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Kearl Oil Sands Mining: Challenging Unconventional Wisdom

Abstract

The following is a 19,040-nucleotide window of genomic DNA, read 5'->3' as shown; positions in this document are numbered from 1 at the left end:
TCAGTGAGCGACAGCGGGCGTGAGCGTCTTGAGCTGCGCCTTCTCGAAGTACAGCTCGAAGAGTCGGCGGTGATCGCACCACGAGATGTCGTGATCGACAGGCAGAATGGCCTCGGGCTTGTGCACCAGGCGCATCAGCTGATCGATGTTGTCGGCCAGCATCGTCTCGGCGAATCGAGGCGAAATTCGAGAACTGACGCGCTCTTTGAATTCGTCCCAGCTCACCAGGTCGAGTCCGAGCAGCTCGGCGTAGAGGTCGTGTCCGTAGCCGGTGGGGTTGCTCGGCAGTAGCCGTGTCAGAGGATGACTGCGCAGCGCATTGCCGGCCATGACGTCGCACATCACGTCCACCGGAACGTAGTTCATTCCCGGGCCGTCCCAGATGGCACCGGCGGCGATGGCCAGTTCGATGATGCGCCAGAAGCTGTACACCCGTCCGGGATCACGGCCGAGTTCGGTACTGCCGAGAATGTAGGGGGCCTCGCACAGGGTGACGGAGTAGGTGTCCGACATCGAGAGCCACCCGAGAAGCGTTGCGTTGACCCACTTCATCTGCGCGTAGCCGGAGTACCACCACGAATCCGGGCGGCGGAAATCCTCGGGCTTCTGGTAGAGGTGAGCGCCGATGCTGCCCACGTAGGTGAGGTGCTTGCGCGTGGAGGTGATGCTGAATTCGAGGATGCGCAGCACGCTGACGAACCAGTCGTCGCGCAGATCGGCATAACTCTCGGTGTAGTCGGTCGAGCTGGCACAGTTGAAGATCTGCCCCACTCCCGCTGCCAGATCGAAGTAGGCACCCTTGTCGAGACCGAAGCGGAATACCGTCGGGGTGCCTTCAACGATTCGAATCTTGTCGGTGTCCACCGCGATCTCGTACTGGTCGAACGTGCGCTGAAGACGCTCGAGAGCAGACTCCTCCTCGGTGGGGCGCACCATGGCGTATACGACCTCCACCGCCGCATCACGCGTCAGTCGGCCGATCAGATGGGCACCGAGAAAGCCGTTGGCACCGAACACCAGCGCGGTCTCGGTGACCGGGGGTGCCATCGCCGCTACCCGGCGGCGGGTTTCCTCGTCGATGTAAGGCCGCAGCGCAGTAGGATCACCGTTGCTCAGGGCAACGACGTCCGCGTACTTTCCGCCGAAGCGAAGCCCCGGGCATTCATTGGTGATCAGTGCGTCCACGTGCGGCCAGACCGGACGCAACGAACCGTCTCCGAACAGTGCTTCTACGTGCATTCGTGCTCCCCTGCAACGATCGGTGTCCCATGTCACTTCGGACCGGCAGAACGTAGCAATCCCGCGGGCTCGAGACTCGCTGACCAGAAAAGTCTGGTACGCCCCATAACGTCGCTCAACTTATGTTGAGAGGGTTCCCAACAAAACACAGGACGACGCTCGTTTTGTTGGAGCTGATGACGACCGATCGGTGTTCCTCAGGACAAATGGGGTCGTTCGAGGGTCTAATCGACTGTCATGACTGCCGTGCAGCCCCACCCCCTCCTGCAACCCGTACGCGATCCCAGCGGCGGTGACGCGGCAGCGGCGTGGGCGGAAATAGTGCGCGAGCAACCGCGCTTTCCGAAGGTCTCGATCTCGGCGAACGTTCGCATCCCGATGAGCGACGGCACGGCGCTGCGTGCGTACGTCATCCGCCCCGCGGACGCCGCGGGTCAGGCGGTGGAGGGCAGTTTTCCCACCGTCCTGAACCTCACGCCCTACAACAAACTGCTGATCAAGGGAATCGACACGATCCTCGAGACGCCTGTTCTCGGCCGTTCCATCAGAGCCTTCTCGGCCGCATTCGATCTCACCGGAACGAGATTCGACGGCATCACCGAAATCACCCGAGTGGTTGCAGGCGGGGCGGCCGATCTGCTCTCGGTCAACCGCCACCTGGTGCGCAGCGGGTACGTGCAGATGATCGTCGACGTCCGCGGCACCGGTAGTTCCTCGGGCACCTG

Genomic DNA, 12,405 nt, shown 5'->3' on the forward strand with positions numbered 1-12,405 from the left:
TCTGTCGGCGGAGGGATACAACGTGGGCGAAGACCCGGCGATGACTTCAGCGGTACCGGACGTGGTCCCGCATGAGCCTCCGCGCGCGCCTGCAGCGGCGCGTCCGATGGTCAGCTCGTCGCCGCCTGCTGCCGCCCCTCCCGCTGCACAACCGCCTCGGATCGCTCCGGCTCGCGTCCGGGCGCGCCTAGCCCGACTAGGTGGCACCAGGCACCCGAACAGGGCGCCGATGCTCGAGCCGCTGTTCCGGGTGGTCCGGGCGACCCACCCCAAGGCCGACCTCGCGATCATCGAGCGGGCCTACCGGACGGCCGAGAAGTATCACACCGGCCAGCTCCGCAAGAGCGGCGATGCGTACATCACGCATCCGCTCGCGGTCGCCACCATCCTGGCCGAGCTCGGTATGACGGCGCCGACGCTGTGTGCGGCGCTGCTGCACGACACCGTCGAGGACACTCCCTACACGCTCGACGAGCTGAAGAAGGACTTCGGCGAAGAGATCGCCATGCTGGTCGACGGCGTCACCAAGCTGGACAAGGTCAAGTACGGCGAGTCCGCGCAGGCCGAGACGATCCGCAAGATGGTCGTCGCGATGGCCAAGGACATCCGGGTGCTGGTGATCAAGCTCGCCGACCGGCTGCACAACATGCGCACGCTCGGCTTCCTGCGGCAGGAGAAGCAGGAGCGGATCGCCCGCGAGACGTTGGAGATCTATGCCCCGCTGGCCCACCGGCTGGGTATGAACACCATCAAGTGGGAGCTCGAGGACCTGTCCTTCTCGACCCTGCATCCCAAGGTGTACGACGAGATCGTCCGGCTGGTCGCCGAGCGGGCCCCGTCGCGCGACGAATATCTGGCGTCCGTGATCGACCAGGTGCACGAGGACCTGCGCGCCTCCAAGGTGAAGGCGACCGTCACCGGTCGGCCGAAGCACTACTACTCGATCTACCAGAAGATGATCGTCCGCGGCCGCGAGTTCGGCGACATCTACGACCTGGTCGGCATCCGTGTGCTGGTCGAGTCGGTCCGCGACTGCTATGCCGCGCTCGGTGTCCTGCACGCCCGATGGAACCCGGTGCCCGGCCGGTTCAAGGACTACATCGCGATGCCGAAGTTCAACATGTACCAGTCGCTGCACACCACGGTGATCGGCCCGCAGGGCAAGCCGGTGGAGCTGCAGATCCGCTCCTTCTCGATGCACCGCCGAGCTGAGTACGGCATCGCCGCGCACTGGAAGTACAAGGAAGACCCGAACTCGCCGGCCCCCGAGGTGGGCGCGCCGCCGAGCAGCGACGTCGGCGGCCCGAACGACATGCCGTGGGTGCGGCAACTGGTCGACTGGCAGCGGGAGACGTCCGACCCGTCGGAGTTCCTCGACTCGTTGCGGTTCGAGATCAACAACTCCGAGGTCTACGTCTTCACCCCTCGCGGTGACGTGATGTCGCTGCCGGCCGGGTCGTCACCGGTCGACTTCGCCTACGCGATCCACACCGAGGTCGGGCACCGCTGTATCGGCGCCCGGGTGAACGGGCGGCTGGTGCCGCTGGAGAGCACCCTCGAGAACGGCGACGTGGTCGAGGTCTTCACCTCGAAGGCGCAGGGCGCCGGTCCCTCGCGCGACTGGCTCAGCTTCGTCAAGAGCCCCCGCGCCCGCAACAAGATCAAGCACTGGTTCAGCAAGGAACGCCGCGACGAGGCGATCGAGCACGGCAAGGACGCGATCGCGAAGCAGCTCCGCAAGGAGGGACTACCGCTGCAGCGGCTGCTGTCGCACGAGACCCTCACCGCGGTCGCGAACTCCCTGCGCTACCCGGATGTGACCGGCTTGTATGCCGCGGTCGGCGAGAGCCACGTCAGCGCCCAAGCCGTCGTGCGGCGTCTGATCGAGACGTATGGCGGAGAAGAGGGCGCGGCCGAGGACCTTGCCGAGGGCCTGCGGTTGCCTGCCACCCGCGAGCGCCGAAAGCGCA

The Athabasca Oil Sands are located in northern Alberta, Canada and contain an estimated 168 billion barrels of recoverable bitumen, 34 billion of which are estimated to be recovered through oil sands mining operations (Alberta Energy). Commercial-scale mining of the oil sands began in 1967 with operations at Great Canadian Oil Sands (now Suncor Energy). There are currently seven operating oil sands mines located in Alberta, with Imperial Oil's Kearl project representing the most recent start-up with bitumen production commencing in April, 2013. All of the oil sands mines produce bitumen from the Lower Cretaceous McMurray Formation, which consists of a stacked sequence of heterolithic fluvial sediments that were deposited directly above sub-cropping middle and early upper Devonian carbonates and evaporites. Accurately predicting facies distributions within fluvial successions is challenging. Inadequate subsurface characterization is the most commonly cited explanation for production problems in oil sands mining projects. Forty-seven years of experience has led industry to an approach that relies on dense corehole drilling to collect sufficient data to build simple, layer-cake geologic models of the subsurface. Typical corehole spacing is in the order of 100 m, with infill drilling required in areas of higher complexity. This approach necessitates large-scale annual drill programs that increase cost, safety exposure, and require rigorous management of large volumes of data. At Kearl, Imperial Oil is challenging forty-seven years of unconventional wisdom and is attempting to apply a fit-for-purpose data acquisition plan tailored to the Kearl ore body. The approach involves integrating industry learnings (typically anecdotal), statistical analysis of mined out properties of other mines, process-based fluvial sedimentology, corehole data, 2D and 3D seismic data, ground-penetrating radar, airborne electromagnetics and more sophisticated geobody-based geologic models of the subsurface. Results to date are encouraging: corehole spacing in the start-up area is wider than industry standard at 125 m – 175 m with no measurable impact on bitumen production. Imperial Oil will continue to apply this approach as we mine into areas of increased geologic complexity, applying an appropriate data acquisition and modeling strategy to appropriately characterize uncertainty. Over the entire mine life, this approach offers the potential to avoid over-drilling in relatively simple areas while acquiring denser datasets in areas that genuinely require it. This optimized approach, driven by subsurface complexity should result in efficient use of operating capital throughout the mine life.